Wednesday, May 16, 2012

When it comes to community organisations, small can be beautiful

By Peter Shergold, The Centre for Social Impact: “Last week at the Mount Druitt Community Hub I had the chance to participate in the launch by Western Sydney Community Forum of a valuable new Resource Handbook: ’Developing a Common Language’. Evidence-based, it is informed by a collaborative research project undertaken in partnership with the Westpac Foundation and the University of Western Sydney.

The Handbook is intended to assist small community-based organisations forge closer relationships with companies and corporate foundations. It sets out a clear framework within which both sides can establish their joint expectations by speaking a ‘common language’. In particular it is a useful guide to local associations on how to win support from business – not an easy task for the small and micro-enterprises that comprise so much of Australia’s not-for-profit sector. This is unfortunate. Whilst they may fail to meet the Treasury test of ‘economically significant’, small organisations are often vital at the local level. They deliver low-cost support and services to disadvantaged clients and in the process help to build the networks of social capital that create communities.”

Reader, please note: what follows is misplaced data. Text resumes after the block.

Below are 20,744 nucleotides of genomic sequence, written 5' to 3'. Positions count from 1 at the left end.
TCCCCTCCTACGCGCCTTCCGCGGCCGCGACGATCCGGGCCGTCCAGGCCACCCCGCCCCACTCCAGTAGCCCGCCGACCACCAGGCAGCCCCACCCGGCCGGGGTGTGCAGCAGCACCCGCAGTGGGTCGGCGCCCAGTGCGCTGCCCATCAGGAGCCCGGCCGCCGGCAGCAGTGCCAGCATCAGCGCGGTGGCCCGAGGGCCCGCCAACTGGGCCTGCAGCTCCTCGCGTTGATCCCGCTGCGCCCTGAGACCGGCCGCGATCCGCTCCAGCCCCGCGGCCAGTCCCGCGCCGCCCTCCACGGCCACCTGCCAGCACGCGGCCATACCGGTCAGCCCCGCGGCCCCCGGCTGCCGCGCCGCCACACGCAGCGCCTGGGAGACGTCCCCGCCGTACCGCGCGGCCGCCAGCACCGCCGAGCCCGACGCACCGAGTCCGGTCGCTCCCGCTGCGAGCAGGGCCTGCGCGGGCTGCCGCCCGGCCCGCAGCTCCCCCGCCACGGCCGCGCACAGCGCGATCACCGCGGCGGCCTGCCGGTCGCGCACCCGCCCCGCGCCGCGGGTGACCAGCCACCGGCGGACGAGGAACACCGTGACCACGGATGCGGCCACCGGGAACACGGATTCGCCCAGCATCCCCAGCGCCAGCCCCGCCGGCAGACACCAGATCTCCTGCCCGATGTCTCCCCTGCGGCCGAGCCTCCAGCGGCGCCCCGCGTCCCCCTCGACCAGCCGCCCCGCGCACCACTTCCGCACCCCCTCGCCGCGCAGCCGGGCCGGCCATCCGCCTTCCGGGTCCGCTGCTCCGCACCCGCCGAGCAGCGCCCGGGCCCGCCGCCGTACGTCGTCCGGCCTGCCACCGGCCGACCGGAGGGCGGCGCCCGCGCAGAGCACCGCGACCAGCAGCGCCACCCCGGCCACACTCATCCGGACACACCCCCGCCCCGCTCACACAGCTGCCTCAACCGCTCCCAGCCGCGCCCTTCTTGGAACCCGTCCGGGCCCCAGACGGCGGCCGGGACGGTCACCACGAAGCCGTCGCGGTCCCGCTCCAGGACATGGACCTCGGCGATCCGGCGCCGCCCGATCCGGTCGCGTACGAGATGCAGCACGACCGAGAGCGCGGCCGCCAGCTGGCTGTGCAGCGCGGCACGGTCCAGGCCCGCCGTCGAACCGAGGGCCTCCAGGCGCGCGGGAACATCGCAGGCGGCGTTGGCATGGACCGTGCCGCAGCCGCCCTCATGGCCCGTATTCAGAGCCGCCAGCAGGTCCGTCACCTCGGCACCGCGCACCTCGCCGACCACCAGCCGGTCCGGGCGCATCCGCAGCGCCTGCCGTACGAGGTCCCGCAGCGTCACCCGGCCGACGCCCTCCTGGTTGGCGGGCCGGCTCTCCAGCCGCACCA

Click here to read full article.

Developing a Common Language between Corporations & Small Community Organisations: A Resource Handbook

This handbook is designed for workers within the community sector who are interested in building mutually beneficial relationships with businesses and corporate but are unsure of where to start. Likewise, those within the corporate sector will find this resource useful as it offers a glimpse into the unique motivations and processes of organisations operating at the “grass roots” level.

In drawing from findings of a recent exploratory action research project conducted by Western Sydney Community Forum (WSCF) in collaboration with the University of Western Sydney and Westpac Foundation, this publication describes the possible contribution corporations can make to community-based activities, while offering jargon free advice for managers of local community organisations in their efforts to effectively seek and maintain corporate support. More specifically, barriers in language are discussed with tips on how taken-for-granted motivations, processes and worldviews can be better translated to prospective funders. Links to further resources and publications are also provided.

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